UNCASVILLE, August 23 – Some day in the future, Lindsay Whalen will probably be elected to the Naismith Basketball Hall of Fame in Springfield.
We have no advance knowledge of this, nor can we accurately see into the future.
But when you look at the resume that Whalen put together on the basketball court in high school, in college at the University of Minnesota, in the WNBA and on the international stage with the U.S. Olympic team, it makes sense that Whalen will eventually join those legendary men and women at the Hall of Fame.
Whalen’s career include four WNBA championships with the Minnesota Lynx (2011, 2013, 2015, 2017), two Olympic gold medals in 2012 and 2016 along with a pair of world championship gold medals, too, from 2010 and 2014.
Her professional career started here in Connecticut at the Mohegan Sun Arena. Drafted fourth overall in the 2004 WNBA draft, Whalen played for six years under head coach Mike Thibault, helping the Sun win back-to-back Eastern Conference championships in 2004 and 2005.
On Friday night, the Sun honored Whalen by retiring her No. 13 during halftime of the Sun’s game with the Las Vegas aces. Whalen is the fourth player to be honored by the Sun, joining the late Margo Dydek (12), Nykesha Sales (42) and Katie Douglas (23) in the rafters high above the hardwood floor.
Sales and Taj McWilliams-Franklin who played with Whalen during those years in Connecticut joined their teammate on the floor at halftime.
“I really grew up here,” Whalen said. “I learned how to be a pro (basketball player). It was really my first time away from home in Minnesota. I had to learn different life skills. In college, everything is scheduled for you and here it was not. But I had a lot of great mentors.”
Whalen was already a legend in her home state of Minnesota. A four-time All-State selection at Hutchinson High, about an hour west of Minneapolis, Whalen energized interest in the University of Minnesota women’s program. She was a three-time All-American with the Gophers and led the team to their only Final Four appearance in 2004.
When Whalen arrived in Connecticut, she joined a veteran group of players on the Sun that included Taj McWilliams-Franklin, Nykesha Sales, Katie Douglas and Debbie Black.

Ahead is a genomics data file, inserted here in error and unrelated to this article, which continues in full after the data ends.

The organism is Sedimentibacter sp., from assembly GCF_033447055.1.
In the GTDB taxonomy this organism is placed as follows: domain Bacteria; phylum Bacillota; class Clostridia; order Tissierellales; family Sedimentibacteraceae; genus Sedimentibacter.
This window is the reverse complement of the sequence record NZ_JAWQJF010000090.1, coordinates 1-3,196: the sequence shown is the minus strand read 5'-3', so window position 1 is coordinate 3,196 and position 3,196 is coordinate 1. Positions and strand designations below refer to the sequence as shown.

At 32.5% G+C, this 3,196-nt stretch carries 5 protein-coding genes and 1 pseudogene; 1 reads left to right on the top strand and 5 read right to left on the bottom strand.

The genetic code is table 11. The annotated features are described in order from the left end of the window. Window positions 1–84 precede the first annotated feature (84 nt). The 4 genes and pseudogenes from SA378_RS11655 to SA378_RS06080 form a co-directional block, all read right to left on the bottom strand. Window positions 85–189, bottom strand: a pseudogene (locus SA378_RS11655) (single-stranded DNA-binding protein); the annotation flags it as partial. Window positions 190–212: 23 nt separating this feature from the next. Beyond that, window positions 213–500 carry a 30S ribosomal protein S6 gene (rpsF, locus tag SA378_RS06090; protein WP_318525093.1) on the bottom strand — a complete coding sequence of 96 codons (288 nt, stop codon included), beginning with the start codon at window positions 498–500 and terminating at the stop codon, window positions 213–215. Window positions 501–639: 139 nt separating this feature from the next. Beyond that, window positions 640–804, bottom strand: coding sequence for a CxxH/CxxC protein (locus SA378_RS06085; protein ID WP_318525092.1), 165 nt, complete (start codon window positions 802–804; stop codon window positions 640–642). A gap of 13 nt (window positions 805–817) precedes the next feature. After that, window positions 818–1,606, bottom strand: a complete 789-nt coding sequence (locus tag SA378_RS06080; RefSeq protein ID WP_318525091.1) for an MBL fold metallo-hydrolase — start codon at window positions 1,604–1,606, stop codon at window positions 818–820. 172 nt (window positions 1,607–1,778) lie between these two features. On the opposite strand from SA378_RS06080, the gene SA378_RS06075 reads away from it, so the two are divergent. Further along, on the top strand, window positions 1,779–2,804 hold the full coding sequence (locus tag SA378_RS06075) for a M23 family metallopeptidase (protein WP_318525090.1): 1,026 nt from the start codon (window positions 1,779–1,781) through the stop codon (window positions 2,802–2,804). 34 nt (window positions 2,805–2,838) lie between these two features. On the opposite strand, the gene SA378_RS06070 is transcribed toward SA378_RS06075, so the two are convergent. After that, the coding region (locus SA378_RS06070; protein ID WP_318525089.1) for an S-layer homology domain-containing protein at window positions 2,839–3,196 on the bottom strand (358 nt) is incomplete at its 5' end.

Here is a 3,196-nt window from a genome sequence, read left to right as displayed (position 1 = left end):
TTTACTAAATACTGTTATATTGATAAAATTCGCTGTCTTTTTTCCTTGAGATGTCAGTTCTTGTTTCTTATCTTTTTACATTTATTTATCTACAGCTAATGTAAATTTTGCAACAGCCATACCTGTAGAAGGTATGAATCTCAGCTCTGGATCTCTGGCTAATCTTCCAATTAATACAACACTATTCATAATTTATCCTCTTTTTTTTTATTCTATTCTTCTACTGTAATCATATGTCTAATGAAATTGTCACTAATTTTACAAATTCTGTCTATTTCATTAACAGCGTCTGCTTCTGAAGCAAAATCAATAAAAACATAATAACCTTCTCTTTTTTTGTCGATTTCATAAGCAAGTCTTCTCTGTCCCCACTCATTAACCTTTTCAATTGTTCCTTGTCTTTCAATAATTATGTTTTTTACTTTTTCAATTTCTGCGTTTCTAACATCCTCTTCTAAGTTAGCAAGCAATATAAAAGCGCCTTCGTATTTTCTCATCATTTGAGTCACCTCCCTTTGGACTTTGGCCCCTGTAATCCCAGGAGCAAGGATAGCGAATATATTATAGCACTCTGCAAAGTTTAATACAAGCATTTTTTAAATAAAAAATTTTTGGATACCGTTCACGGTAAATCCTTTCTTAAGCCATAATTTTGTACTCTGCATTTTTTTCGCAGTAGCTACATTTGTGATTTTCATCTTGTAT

The Sun were playing in Uncasville for the second season after relocating from Orlando, Florida, in 2003 – the state’s first major league caliber franchise since the American Basketball League’s New England Blizzard disappeared when the ABL went bankrupt in 1999.
“She came in and had to learn to play with all of these veterans and a lot was expected of her,” Sales said. “She had some big shoes to fill. And she was a big part of our success.”
Whalen picked up some important aspects to her game here in Connecticut under Thibault and with the Sun.
“Toughness. Learning to be a leader,” McWilliams-Franklin said when asked what Whalen took from playing in Connecticut. “Some people think leadership is easy and it is a natural ability. But it is really something you learning in the trenches and with being with people all of the time.
“It is learning how to be assertive. Learn to know what your voice is and what you want to say,” McFranklin-Williams said. “You learn that as you grow into yourself.”
Fourteen years later, McFranklin-Williams is still amazing at the size of Whalen’s ankle during the 2005 WNBA finals against the Sacramento Monarchs.
In her second year in the WNBA, Whalen averaged 12.1 points and 5.1 assists per game during the regular season for Connecticut. The first two rounds of the WNBA playoffs – sweeps of the Detroit Shock and Indiana Fever – Whalen averaged 16.5 points.
She hurt her knee in game two of the Eastern Conference final with a fracture of her knee against Indiana but finished the game. In game one of the WNBA finals against Sacramento, she hurt her ankle. Whalen missed game two but played in game 3 and 4. The Monarchs won the best-of-five series, 3-1.
McFranklin-Williams remembers seeing the Whalen’s swollen ankle in the locker room during the 2005 WNBA finals. “It was really swollen,” she said. “It was enormous but (Lindsay) went out and played as well as she could. She toughed it out.”
She eventually had off-season surgery to repair the damage.
“They threw everything at her and she still kept going,” McFranklin-Williams said. “That was something I had never seen from a point guard. I played with Dawn Staley and she was tough. But she never tried to mix it up with a 6-6 girl the way Lindsay did. (Lindsay) was fearless.”
Whalen didn’t recall specific games when she was with the Sun but said memorable games were against the hard-charging Detroit Shock, who played with the toughness and relentless attitude of their head coach Bill Laimbeer, Seattle in the 2004 WNBA finals and Sacramento in the 2005 WNBA finals.
Whalen did smile remembering that the Sun won both of their Eastern Conference titles on the Mohegan Sun Arena floor.
In her six seasons here in Connecticut, the Sun were 125-79 and qualified for the playoffs five times. Whalen scored 2,290 points in 197 with the Sun (12.3 ppg) and her 964 assists (4.6 apg) still remain the most career assists in team history. No one is yet within 200 assists of that mark.
Sales said that she saw that Whalen tried to take the championship attitude with her to Minnesota and beyond as Whalen’s career moved out of Connecticut following her trade to the Lynx.
“She tried to create atmosphere in other places, it was a winning atmosphere,” Sales said. “We all got along. We figured each other out. We had a great foundation, especially with (coach Thibault). Lindsay was a part of that. She was very humble and very quiet. But she was a beast on the court, leading the franchise.”
Whalen’s No. 13 jersey was retired by the Minnesota Lynx earlier this season. Now, it is retired here in Connecticut. Someday, it will be hanging at the Hall of Fame in Springfield.